When I did the research for An Old Merchant’s House: Life at Home in New York City 1835-65, I relied heavily on New Yorkers’ diaries because a diary tells you what real people really did. You can count on a diary.
Imagine how delighted I was, then, to discover the diary of John Ward, in which he recounts his New Year’s Day calling in 1861. Here is an excerpt from my book:
“The most elaborate calling ritual of all took place on New Year’s Day when the doors between the parlors were thrown open for the traditional New Year’s Day reception. According to an old Dutch custom, on that day the ladies stayed home to receive guests and preside over a lavish buffet table, while the gentlemen sallied forth to make calls. . . .
“The ladies were bejeweled and beautifully dressed in low-neck silk gowns got up by their dressmakers especially for the occasion. The tables were laden with all manner of delicacies: turkey, chickens, fruits, pickled and stewed oysters, crullers, doughnuts and little New York cakes with mottoes written on them in icing. Alcohol flowed almost as freely as Croton water. . . .
“When John Ward was twenty-two years old, he made the rounds with his nineteen-year old brother, Press. They decided to make only a few calls (the total turned out to be thirty-three), so they were able to stay for more conversational exchange than was perhaps typical.
“John was impressed by the finery of the women—Julia Carville wore a French headdress of gold ornaments and velvet; Mrs. Fisher wore blue to match the blue silk on the parlor walls, and Julia Cutting, a red silk with a long train.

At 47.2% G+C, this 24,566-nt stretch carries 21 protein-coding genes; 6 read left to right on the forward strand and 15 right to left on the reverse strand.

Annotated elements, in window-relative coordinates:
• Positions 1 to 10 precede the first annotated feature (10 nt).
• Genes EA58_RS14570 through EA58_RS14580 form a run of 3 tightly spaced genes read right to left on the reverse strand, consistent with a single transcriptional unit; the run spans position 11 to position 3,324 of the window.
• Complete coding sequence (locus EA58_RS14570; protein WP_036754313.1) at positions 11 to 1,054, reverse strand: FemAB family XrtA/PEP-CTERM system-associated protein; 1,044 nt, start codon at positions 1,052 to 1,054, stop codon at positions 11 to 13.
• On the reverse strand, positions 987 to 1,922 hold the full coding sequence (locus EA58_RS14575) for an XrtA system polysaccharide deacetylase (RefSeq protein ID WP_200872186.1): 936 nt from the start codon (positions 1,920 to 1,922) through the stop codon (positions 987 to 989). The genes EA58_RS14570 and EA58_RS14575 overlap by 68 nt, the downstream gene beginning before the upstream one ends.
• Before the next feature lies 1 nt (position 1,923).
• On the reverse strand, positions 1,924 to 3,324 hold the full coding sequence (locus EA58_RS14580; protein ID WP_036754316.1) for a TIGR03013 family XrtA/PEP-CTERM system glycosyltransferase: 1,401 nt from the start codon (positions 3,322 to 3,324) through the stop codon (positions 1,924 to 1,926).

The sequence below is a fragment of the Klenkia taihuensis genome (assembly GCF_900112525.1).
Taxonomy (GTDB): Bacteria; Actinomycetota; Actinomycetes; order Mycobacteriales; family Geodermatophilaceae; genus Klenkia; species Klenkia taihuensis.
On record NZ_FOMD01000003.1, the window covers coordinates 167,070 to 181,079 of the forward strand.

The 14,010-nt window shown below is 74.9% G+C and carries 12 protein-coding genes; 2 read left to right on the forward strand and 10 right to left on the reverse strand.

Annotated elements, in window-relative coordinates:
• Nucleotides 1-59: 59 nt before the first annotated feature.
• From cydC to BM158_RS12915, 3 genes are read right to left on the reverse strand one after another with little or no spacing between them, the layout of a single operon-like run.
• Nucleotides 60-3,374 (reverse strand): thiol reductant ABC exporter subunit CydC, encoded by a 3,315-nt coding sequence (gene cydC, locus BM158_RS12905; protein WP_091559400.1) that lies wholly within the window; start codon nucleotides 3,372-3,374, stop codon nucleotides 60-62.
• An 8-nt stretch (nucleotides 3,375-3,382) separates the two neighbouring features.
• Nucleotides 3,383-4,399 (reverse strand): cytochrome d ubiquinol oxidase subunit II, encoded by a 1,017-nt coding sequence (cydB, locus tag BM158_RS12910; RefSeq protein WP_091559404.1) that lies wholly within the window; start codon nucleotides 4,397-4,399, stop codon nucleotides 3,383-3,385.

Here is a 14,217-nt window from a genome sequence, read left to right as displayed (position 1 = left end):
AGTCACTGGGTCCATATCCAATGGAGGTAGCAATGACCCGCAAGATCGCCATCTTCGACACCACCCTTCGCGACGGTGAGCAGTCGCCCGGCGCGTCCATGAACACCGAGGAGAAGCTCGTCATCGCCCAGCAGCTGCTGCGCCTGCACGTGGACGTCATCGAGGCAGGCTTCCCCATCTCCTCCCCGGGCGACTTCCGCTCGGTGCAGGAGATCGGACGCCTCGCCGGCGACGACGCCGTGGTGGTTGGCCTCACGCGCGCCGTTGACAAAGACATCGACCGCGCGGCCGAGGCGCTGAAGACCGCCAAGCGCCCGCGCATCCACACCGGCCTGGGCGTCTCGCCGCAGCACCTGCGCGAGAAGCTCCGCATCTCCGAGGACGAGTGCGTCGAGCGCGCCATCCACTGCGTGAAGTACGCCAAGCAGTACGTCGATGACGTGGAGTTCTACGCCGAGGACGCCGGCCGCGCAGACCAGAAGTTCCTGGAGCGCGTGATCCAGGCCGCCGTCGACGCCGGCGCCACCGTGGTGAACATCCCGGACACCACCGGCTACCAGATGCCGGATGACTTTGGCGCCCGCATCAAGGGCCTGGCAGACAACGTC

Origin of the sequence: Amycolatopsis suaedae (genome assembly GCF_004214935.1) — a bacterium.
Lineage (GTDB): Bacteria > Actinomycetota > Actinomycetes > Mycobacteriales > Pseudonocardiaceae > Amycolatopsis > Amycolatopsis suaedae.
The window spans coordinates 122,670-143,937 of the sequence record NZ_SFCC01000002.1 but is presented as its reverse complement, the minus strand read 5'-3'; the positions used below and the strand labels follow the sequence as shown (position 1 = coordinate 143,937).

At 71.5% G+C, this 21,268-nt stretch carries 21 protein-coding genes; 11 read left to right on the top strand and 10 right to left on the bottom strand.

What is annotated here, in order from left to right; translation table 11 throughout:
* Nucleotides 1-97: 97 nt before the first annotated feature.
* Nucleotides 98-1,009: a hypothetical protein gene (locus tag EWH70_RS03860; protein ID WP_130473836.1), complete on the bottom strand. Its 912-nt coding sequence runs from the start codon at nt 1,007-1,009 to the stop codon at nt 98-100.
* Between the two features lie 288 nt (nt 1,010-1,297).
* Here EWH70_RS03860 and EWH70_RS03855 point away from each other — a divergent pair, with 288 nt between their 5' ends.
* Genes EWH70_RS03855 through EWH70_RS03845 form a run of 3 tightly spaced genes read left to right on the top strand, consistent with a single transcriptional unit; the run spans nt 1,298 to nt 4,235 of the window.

“He talked to Bessie Fisher about the sculpture “Babes in he Woods” by Thomas Crawford and to Lizzie Schuschardt about crossing the ocean and admiring the rosy sunsets over Mount Rigi in Switzerland. Mrs General Jones told him how she detested shopping and always just went to one large shop and bought everything she could think of and scarcely shopped in Paris at all.
“He ate tongue and biscuits at the Aspinwalls and peered into the stereopticon at the Cuttings . . . Lucy Baxter accused Press of deliberately cutting her and swore the next time she saw him she intended to march right up to him and put out her parasol or throw her muff to attract his attention.
“The stereopticon was a viewing device commonly found in nineteenth-century parlors. Using a special camera with two lenses that produced two negatives, photographs were taken of the same scene but from slightly different viewpoints corresponding to the distance between the eyes. These images were then mounted side by side and the whole inserted into the device. When looked at through the viewer, a single three-dimensional image sprang into life. To a nineteenth-century audience for whom photography itself was a relatively new phenomenon, the effect was magical.”
For more from An Old Merchant’s House go here where you’ll find an excerpt on hair care and cosmetics.